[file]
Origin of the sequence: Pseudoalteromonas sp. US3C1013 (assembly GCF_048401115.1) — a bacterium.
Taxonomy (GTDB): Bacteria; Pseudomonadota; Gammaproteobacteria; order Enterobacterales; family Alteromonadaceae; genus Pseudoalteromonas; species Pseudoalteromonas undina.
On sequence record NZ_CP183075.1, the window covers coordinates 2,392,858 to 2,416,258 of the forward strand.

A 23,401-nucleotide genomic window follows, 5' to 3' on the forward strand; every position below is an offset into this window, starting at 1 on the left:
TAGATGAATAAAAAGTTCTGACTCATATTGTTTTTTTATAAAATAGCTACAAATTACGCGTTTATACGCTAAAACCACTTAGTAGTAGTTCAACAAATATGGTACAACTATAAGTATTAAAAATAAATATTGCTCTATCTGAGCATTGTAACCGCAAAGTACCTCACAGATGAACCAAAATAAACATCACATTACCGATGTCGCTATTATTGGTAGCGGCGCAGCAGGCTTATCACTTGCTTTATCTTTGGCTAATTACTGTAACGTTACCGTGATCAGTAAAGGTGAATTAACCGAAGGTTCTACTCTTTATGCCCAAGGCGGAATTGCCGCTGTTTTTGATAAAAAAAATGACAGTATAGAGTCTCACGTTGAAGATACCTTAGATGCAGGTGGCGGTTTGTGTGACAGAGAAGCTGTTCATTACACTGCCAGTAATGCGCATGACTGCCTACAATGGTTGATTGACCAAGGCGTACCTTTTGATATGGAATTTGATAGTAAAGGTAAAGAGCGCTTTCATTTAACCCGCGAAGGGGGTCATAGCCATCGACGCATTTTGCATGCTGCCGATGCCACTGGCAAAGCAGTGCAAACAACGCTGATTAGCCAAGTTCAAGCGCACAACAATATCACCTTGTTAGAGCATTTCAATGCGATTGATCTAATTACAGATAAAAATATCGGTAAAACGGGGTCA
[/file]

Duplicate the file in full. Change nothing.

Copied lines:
Origin of the sequence: Pseudoalteromonas sp. US3C1013 (assembly GCF_048401115.1) — a bacterium.
Taxonomy (GTDB): Bacteria; Pseudomonadota; Gammaproteobacteria; order Enterobacterales; family Alteromonadaceae; genus Pseudoalteromonas; species Pseudoalteromonas undina.
On sequence record NZ_CP183075.1, the window covers coordinates 2,392,858 to 2,416,258 of the forward strand.

A 23,401-nucleotide genomic window follows, 5' to 3' on the forward strand; every position below is an offset into this window, starting at 1 on the left:
TAGATGAATAAAAAGTTCTGACTCATATTGTTTTTTTATAAAATAGCTACAAATTACGCGTTTATACGCTAAAACCACTTAGTAGTAGTTCAACAAATATGGTACAACTATAAGTATTAAAAATAAATATTGCTCTATCTGAGCATTGTAACCGCAAAGTACCTCACAGATGAACCAAAATAAACATCACATTACCGATGTCGCTATTATTGGTAGCGGCGCAGCAGGCTTATCACTTGCTTTATCTTTGGCTAATTACTGTAACGTTACCGTGATCAGTAAAGGTGAATTAACCGAAGGTTCTACTCTTTATGCCCAAGGCGGAATTGCCGCTGTTTTTGATAAAAAAAATGACAGTATAGAGTCTCACGTTGAAGATACCTTAGATGCAGGTGGCGGTTTGTGTGACAGAGAAGCTGTTCATTACACTGCCAGTAATGCGCATGACTGCCTACAATGGTTGATTGACCAAGGCGTACCTTTTGATATGGAATTTGATAGTAAAGGTAAAGAGCGCTTTCATTTAACCCGCGAAGGGGGTCATAGCCATCGACGCATTTTGCATGCTGCCGATGCCACTGGCAAAGCAGTGCAAACAACGCTGATTAGCCAAGTTCAAGCGCACAACAATATCACCTTGTTAGAGCATTTCAATGCGATTGATCTAATTACAGATAAAAATATCGGTAAAACGGGGTCA